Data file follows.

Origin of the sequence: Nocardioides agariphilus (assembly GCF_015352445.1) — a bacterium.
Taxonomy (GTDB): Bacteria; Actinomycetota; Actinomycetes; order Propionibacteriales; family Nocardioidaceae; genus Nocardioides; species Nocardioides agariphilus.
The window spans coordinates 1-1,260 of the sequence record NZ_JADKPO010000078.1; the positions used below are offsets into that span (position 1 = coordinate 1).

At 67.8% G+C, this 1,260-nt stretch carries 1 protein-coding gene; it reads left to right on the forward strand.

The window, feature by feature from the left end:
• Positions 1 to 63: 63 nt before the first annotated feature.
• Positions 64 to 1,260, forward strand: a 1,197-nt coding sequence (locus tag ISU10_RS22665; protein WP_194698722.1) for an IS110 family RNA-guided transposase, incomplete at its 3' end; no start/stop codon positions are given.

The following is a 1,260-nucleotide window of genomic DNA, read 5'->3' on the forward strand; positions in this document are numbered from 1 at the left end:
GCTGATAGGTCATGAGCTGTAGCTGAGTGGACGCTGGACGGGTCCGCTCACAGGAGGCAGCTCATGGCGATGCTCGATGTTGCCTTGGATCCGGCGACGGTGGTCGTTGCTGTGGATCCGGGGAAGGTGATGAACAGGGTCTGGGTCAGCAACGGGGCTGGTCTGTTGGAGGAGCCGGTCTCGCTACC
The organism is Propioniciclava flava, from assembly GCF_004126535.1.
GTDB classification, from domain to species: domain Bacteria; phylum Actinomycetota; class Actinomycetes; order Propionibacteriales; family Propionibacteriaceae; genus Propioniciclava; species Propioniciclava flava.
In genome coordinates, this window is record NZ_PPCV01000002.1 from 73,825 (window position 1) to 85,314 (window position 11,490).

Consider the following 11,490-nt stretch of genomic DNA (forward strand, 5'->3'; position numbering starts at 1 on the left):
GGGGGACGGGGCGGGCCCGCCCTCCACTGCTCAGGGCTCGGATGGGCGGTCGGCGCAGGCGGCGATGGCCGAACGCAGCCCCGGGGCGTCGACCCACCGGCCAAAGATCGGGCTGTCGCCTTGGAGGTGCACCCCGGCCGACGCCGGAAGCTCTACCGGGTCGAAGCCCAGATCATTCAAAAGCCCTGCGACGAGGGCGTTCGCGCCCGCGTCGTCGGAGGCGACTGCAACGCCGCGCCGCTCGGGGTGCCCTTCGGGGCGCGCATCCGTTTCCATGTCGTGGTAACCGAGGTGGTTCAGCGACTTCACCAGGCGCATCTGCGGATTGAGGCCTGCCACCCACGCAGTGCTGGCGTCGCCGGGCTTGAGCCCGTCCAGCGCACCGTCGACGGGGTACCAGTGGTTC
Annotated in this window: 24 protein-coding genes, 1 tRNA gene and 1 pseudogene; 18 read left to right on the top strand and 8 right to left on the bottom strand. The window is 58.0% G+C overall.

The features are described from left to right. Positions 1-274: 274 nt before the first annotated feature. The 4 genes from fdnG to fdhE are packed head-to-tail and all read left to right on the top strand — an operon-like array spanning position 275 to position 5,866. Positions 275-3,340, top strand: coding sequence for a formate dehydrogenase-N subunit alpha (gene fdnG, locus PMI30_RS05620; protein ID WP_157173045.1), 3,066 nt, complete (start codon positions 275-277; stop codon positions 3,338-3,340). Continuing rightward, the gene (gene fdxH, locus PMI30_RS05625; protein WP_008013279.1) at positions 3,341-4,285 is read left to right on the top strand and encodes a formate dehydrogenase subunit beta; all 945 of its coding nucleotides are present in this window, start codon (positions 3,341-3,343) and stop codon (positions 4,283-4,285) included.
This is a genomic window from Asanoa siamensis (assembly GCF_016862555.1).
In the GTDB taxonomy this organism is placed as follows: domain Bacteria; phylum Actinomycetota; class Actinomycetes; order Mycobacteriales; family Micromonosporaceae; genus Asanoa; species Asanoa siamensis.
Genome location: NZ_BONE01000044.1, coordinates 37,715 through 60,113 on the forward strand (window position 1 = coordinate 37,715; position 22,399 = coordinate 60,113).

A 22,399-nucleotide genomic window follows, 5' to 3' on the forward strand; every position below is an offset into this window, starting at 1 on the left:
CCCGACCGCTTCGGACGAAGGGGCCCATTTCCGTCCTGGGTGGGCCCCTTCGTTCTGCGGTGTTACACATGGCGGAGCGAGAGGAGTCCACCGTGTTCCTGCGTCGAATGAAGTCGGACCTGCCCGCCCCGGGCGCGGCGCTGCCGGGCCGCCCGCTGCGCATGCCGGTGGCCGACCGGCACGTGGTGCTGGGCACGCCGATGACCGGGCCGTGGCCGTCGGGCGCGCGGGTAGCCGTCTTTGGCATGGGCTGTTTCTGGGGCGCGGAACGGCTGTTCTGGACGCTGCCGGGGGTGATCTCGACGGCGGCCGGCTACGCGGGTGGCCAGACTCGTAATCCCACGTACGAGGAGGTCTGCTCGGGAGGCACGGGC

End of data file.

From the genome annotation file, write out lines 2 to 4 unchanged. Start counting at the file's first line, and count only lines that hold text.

Taxonomy (GTDB): Bacteria; Actinomycetota; Actinomycetes; order Propionibacteriales; family Nocardioidaceae; genus Nocardioides; species Nocardioides agariphilus.
The window spans coordinates 1-1,260 of the sequence record NZ_JADKPO010000078.1; the positions used below are offsets into that span (position 1 = coordinate 1).

At 67.8% G+C, this 1,260-nt stretch carries 1 protein-coding gene; it reads left to right on the forward strand.